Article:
Conservation Commissions Looks Favorably on Rail Trail Funding

The Conservation Commission told the Londonderry Trailways it may commit $100,000 to help complete Phase Three of the Londonderry Rail Trail.

The 1.4 mile stretch connecting Liberty Drive to Seasons Lane, which runs past a peat bog, would make conservation land along the trail accessible to all residents, representatives of Londonderry Trailways said at a Jan. 6 public hearing before the Conservation Commission on the funding request.

“The trail is completely accessible to handicapped people,” said Trailways Chairman Bob Rimol, noting that its paved surface also encourages use by seniors and families with strollers.

“As the population ages, not everyone wants to drive far to do things,” said Pollyann Winslow, a spokesperson for Londonderry Trailways. “On the Rail Trail, you feel safe, you can enjoy beautiful scenery you can’t access from the roadways, and you run into your neighbors. I think it has a positive effect on the community.”

Rimol estimates the project will cost about $400,000 and told the Commission his group has two citizen warrant petitions ready to submit by Jan. 13, one for $280,000 and the other for $380,000, depending on whether the Commission approves the $100,000 contribution.

“We’d like to keep the expense to residents down as much as possible,” Winslow said.

Commissioner Mike Speltz said that in consulting with Town Attorney Mike Ramsdell regarding the legality of supporting the project, he learned the Town may invest funds in the trail corridor because of its agreement with the State to use that land.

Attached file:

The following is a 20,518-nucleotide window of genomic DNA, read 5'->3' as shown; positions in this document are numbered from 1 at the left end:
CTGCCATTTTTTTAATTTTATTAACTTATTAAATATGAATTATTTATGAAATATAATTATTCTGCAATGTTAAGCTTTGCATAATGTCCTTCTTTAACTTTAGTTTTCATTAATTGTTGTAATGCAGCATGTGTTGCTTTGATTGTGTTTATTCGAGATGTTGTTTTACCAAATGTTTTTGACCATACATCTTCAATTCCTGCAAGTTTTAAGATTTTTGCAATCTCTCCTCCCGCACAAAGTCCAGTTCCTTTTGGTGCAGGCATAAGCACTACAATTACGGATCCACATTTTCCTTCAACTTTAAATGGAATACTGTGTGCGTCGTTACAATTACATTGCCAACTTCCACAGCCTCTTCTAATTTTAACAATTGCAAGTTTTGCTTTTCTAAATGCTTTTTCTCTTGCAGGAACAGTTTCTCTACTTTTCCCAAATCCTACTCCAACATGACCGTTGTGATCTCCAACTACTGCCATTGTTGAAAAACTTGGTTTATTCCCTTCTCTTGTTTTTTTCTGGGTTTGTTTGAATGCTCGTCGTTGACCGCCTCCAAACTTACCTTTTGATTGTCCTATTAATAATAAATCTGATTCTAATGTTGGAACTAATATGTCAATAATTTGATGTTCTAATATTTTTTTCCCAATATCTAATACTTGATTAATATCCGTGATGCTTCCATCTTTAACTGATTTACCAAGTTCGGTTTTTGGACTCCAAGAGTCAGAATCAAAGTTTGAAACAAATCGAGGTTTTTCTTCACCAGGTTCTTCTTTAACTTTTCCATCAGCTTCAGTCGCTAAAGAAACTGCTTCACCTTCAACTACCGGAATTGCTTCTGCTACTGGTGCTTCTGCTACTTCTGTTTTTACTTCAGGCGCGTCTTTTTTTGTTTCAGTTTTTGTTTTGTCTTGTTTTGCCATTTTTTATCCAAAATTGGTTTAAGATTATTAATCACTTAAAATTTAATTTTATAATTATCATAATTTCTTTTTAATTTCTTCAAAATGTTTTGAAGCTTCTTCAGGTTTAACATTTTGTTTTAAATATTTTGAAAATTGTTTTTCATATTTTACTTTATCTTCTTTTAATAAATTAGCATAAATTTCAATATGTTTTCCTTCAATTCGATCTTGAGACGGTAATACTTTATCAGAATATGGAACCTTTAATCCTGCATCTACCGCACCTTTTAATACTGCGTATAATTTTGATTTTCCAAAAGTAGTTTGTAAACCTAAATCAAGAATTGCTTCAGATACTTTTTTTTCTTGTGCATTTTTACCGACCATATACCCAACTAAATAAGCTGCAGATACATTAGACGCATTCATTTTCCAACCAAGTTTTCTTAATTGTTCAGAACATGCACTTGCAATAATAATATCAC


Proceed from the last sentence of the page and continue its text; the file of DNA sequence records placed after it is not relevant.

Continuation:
“The Conservation Commission is not a party to the agreement, but can be a party to a contract with Continental Paving, or whatever company is used to complete the construction,” he said. “Our funds, if we approve, would be going directly into contract with a paving contractor, and that has been vetted by the town attorney.”

The land use change tax can be used for any purpose within the Commission charter under state statutes – primarily, preserving open space.

“We’re trying to preserve a unique feature of the Town. We’re saying, let’s give more access to open space,” he said.

Ann Chiampa, a member of the Planning Board, asked if the Commission is moving away from using funds for more natural trails in the Town’s wooded areas, and if the Commission would be amendable to contributing funds to develop handicapped accessible trails in areas such as the Town Forest.

Commissioners said they would consider that.

Speltz noted the Commission would only be dedicating a small fraction of the money available in the fund to support a trail that would expand access to open space and conservation areas in town.

About $1.5 million is available in the Commission’s fund and land use change tax is coming in soon, according to Chairman Deborah Lievens.

“We’re only contributing around 25 percent of the entire project,” Vice Chairman Eugene Harrington said.

Rimol noted the importance of raising the money as soon as possible to complete work as construction moves north on Interstate 93 and plans for Woodmont Commons ramp up. Pillsbury Realty, the Woodmont Commons developer, owns part of the trail slated for Phase Four development. Construction services can often be contracted at a reduced cost when done in conjunction with another project.

“We want to be able to leverage the fact that we have the Rail Trail completed down to Seasons Lane and Derry has completed the trail to Hood Park. The State should pay for part of that trail to fill that gap,” he said. “We’re in constant dialogue with the Derry Rail Trail Alliance. We know what’s at stake. They’re at a stopping point and we need to get to ours.”

Although the Commission could not vote on the $100,000 commitment the night of the public hearing, Commissioners present for the meeting expressed their support for the project.

“Taking just a quick test of how things are going, I think in three weeks we will be voting to approve it,” Harrington said.

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